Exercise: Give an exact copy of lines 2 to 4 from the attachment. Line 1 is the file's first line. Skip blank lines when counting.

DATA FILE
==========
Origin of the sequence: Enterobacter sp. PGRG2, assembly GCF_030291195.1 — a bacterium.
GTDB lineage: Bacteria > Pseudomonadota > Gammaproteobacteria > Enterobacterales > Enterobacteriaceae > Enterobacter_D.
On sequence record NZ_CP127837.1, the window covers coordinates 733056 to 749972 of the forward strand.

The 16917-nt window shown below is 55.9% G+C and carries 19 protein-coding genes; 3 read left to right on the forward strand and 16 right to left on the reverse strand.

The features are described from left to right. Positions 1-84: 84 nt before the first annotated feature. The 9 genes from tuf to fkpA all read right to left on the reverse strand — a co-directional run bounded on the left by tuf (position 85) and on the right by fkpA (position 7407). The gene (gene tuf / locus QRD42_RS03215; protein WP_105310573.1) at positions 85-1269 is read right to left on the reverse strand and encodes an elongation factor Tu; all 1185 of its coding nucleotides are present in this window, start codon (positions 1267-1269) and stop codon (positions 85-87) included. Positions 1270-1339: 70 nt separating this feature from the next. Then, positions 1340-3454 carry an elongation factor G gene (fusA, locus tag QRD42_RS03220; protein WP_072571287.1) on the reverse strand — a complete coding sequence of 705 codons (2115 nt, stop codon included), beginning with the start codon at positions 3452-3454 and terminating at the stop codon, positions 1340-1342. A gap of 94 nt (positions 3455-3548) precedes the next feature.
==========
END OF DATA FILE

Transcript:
GTDB lineage: Bacteria > Pseudomonadota > Gammaproteobacteria > Enterobacterales > Enterobacteriaceae > Enterobacter_D.
On sequence record NZ_CP127837.1, the window covers coordinates 733056 to 749972 of the forward strand.

The 16917-nt window shown below is 55.9% G+C and carries 19 protein-coding genes; 3 read left to right on the forward strand and 16 right to left on the reverse strand.